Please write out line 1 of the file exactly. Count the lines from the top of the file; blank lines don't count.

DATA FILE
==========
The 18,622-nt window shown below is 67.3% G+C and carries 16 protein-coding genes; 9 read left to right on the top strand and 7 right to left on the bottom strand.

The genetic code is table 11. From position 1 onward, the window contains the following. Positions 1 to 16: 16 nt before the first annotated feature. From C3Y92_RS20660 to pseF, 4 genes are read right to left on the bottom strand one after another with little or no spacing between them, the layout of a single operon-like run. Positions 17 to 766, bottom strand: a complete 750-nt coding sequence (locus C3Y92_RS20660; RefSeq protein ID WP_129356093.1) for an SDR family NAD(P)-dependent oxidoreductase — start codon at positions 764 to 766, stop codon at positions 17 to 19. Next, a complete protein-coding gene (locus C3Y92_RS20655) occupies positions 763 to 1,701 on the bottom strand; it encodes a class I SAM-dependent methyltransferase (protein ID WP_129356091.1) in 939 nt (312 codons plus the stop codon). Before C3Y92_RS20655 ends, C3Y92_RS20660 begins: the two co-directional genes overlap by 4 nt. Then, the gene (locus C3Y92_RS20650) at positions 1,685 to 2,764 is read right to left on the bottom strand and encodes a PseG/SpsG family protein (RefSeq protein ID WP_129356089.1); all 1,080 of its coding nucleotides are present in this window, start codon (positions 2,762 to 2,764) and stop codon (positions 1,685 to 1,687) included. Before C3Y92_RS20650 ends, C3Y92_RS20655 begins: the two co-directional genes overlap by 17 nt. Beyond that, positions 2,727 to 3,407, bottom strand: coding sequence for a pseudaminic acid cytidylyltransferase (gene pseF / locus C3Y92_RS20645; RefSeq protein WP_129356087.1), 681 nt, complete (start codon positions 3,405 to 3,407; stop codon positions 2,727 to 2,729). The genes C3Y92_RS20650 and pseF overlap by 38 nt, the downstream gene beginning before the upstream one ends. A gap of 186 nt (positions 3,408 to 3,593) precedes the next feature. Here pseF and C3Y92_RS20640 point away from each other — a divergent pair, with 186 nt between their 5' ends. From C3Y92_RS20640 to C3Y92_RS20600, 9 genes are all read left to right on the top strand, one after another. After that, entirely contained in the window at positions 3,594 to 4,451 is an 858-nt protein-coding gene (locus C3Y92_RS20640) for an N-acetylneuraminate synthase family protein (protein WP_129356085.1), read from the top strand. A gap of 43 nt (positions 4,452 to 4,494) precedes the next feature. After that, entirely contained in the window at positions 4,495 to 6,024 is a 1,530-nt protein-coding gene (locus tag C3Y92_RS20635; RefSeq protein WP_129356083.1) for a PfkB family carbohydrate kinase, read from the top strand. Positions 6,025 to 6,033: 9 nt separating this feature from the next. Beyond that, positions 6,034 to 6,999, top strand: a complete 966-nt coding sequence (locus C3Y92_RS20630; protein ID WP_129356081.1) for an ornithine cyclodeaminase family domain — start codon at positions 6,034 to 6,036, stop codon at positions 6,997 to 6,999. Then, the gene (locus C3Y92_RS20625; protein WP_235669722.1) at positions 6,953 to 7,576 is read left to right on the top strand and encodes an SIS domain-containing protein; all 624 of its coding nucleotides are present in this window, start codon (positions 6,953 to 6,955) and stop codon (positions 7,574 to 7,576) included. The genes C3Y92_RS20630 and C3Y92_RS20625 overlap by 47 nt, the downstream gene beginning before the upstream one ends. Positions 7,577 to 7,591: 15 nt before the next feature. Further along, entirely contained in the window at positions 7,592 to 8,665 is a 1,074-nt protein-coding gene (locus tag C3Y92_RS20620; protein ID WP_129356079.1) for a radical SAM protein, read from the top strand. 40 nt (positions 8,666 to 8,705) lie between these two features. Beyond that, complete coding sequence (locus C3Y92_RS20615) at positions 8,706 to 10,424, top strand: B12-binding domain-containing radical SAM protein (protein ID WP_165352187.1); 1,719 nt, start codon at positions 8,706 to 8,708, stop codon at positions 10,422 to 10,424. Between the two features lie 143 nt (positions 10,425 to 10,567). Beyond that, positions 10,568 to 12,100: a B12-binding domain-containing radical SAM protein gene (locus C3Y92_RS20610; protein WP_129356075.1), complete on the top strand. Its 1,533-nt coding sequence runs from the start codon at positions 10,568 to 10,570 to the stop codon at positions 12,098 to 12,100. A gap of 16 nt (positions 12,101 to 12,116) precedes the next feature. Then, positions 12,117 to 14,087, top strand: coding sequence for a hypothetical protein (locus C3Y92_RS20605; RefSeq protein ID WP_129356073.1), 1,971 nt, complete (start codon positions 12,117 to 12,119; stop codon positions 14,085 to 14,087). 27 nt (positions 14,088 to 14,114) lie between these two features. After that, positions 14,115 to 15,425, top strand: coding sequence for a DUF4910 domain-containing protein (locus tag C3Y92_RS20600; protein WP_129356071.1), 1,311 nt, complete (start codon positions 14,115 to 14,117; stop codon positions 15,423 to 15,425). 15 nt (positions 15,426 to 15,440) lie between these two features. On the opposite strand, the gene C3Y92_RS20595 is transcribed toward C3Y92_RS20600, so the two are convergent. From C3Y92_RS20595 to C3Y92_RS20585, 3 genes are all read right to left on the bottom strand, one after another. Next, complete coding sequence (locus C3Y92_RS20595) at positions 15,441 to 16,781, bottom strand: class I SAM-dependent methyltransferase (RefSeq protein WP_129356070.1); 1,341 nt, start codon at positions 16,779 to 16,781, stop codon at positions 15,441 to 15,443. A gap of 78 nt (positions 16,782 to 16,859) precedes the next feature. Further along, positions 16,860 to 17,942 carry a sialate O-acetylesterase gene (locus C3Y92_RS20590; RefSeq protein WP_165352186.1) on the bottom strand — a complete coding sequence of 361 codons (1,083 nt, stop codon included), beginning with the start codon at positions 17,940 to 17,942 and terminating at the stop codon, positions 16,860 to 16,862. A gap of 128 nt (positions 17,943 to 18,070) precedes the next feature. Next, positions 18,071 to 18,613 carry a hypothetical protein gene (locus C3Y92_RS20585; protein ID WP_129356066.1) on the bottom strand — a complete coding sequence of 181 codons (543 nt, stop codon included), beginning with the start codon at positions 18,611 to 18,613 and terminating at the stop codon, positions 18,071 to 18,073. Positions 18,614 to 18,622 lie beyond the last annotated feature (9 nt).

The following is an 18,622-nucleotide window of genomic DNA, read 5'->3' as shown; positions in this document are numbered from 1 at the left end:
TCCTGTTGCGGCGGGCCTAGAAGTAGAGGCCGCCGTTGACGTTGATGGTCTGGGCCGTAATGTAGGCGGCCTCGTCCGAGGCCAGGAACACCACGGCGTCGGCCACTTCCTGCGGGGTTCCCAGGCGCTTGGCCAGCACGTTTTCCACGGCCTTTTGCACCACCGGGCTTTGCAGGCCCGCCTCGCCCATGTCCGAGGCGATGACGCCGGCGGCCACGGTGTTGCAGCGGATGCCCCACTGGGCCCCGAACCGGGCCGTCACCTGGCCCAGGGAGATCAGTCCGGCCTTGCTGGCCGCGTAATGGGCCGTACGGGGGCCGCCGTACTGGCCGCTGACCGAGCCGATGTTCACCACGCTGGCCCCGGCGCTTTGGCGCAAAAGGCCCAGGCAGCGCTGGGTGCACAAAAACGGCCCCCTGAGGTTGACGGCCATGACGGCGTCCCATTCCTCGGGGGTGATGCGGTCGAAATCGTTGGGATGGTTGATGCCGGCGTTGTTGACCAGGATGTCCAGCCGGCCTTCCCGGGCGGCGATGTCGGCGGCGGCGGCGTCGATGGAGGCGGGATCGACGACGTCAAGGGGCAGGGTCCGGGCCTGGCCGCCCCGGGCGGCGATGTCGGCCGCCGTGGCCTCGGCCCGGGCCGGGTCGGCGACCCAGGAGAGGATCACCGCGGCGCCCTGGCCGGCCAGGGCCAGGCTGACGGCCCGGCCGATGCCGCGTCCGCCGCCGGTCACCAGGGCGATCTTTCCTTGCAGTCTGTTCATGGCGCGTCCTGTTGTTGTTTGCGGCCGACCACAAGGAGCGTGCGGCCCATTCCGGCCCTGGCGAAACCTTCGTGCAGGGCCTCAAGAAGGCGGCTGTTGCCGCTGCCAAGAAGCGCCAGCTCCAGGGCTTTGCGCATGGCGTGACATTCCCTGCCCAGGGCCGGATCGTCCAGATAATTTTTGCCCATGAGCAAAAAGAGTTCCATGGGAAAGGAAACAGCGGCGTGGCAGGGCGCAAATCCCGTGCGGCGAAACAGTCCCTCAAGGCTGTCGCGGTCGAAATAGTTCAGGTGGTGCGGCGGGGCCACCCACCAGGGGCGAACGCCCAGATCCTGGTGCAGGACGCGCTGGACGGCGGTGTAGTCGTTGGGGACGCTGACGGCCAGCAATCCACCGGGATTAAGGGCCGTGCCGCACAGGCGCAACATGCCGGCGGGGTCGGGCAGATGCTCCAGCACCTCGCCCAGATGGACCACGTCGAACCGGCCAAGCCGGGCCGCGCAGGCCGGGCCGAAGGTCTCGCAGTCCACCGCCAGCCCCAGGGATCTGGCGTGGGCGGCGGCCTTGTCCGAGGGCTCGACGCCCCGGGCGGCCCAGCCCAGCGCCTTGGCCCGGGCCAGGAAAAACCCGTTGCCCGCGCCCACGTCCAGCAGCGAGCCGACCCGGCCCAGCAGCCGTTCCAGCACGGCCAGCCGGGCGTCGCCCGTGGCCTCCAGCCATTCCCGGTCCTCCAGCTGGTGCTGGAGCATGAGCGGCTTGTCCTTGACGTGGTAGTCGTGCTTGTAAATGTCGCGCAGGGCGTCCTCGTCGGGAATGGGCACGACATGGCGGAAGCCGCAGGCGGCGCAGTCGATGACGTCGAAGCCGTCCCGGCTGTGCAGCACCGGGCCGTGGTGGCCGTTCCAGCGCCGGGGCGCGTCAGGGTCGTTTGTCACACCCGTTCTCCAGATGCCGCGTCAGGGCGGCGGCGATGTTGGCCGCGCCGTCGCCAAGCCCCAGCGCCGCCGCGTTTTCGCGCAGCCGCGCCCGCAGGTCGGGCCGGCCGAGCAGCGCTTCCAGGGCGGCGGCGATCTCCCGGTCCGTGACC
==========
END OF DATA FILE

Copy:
The 18,622-nt window shown below is 67.3% G+C and carries 16 protein-coding genes; 9 read left to right on the top strand and 7 right to left on the bottom strand.